For this project, I worked on a program that applies four different filters to a given image.
Here is my original image:
For the first task, I made a method that loops over each pixel of the image and changes its blue value.
The second task was to binarize the image into black and white. This is with a threshold of 120. Everything above that becomes black, everything at or below it white. I used OpenCV's threshold function for this.
The third task was to flip the image horizontally. This was easy enough, and just requires OpenCV's built-in flip function each time.
The next task was to apply an additional filter to the image, for which I chose a Gaussian blur. This is also made possible by a built-in OpenCV function. I decided to do an 11x11 blur with a standard deviation of three on both axes.
All of these modifications can be done with the keyboard keys h, j, k and l. I made a function that waits for the correct type of key input to execute the functions, and recursively calls itself to continue waiting otherwise. There did not seem to be a more efficient way to catch key events and prevent the program from closing on waitKey(0) otherwise. I made it so the ESC key will close the program, though.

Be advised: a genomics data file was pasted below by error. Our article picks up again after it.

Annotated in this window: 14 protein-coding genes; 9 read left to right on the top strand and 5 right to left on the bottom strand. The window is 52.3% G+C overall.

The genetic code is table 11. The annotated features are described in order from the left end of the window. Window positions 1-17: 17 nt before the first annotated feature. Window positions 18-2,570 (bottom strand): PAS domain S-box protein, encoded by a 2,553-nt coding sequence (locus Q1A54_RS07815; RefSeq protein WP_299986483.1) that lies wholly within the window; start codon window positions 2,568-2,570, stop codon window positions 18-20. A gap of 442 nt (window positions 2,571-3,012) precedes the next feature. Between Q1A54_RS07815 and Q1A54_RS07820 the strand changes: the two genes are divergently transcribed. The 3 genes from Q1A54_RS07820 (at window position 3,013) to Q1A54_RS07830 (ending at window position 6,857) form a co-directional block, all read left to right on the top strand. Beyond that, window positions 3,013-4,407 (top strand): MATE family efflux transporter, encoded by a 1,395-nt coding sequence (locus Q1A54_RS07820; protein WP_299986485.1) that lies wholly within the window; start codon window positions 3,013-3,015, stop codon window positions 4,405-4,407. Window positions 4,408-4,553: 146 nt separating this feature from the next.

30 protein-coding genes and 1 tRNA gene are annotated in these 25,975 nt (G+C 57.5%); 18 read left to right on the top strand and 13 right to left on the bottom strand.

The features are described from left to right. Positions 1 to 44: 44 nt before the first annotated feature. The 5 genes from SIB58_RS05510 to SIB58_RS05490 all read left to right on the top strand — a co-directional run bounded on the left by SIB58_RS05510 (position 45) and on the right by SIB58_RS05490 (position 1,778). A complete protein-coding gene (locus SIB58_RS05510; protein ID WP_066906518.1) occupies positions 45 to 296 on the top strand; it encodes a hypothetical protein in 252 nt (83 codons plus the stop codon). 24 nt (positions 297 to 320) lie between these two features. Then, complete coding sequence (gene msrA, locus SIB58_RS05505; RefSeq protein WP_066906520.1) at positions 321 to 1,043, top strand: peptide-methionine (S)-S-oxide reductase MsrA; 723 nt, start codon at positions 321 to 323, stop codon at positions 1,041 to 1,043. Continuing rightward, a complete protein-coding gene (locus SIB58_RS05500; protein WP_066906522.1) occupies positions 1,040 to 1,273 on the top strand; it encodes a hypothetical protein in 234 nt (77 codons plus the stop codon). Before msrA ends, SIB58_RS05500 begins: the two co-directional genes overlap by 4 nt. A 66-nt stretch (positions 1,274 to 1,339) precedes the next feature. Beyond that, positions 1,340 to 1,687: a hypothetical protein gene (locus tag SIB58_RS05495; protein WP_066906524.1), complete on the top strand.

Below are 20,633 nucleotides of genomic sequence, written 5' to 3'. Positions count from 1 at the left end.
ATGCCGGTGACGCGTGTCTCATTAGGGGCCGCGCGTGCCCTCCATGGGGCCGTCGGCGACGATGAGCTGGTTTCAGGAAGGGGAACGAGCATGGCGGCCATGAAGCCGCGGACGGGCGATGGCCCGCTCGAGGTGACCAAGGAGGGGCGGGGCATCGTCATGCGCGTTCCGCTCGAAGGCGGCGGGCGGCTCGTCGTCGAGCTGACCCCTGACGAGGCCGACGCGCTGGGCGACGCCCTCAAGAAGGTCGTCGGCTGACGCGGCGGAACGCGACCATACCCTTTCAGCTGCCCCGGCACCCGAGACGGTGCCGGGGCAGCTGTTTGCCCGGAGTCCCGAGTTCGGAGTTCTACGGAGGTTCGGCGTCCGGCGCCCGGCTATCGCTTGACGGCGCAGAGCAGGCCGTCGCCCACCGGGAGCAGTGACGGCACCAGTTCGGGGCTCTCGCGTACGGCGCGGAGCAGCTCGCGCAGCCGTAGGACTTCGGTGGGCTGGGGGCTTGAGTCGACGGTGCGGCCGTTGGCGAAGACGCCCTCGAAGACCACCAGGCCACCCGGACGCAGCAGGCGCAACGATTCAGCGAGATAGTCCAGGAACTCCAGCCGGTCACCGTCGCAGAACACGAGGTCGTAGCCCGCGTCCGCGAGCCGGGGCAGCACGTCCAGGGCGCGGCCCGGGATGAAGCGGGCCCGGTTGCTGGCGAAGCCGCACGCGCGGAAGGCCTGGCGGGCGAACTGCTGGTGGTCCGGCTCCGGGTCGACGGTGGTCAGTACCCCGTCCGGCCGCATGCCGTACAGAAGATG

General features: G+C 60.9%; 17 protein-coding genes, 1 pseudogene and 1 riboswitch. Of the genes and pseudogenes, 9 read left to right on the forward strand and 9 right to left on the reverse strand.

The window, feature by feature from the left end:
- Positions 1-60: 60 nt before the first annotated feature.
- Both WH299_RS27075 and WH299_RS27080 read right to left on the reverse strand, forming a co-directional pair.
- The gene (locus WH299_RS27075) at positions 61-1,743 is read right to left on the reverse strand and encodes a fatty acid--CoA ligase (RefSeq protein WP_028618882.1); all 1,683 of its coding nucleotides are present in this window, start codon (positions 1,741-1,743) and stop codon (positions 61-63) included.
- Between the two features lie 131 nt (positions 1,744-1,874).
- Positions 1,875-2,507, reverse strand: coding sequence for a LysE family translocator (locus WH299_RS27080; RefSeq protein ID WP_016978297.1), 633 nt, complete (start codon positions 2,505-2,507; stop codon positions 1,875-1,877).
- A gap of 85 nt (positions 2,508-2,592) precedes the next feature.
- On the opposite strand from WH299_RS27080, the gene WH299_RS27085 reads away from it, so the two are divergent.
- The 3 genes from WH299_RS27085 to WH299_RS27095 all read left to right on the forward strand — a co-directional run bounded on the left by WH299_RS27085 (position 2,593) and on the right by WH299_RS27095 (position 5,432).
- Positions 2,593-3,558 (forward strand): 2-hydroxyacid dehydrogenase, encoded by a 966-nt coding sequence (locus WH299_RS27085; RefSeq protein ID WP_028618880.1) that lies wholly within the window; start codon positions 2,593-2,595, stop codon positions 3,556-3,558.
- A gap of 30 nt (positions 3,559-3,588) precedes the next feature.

Pressing "h" flips the image back and forth on each press, while the other keys, upon being pressed again, simply return to the default image. The effects can be overlapped, such as blue with a flip, but selectively undoing the blur filter, thresholding, and blue-increasing methods proved to be tough tasks that may require researching reversal/inversion algorithms, so I decided to leave them be for now, and possibly approach them in a future project.
As an extension, I added on to the GUI by making a slider for changing the blue values. To this end, I changed the existing method to take in a given value to change the blue values of each pixel to. Each time the user touches the slider, the method is called, and the values update to match the value on the slider. (I also *tried* to explore facial detection before realizing that the dwarf I was using didn't have the library I was trying to use on it)
If I were to change something about the project, I would make the function that waits for keys less redundant, because it has a lot of code duplication that could be made more elegant. But as a whole, it was a good introduction to the OpenCV library.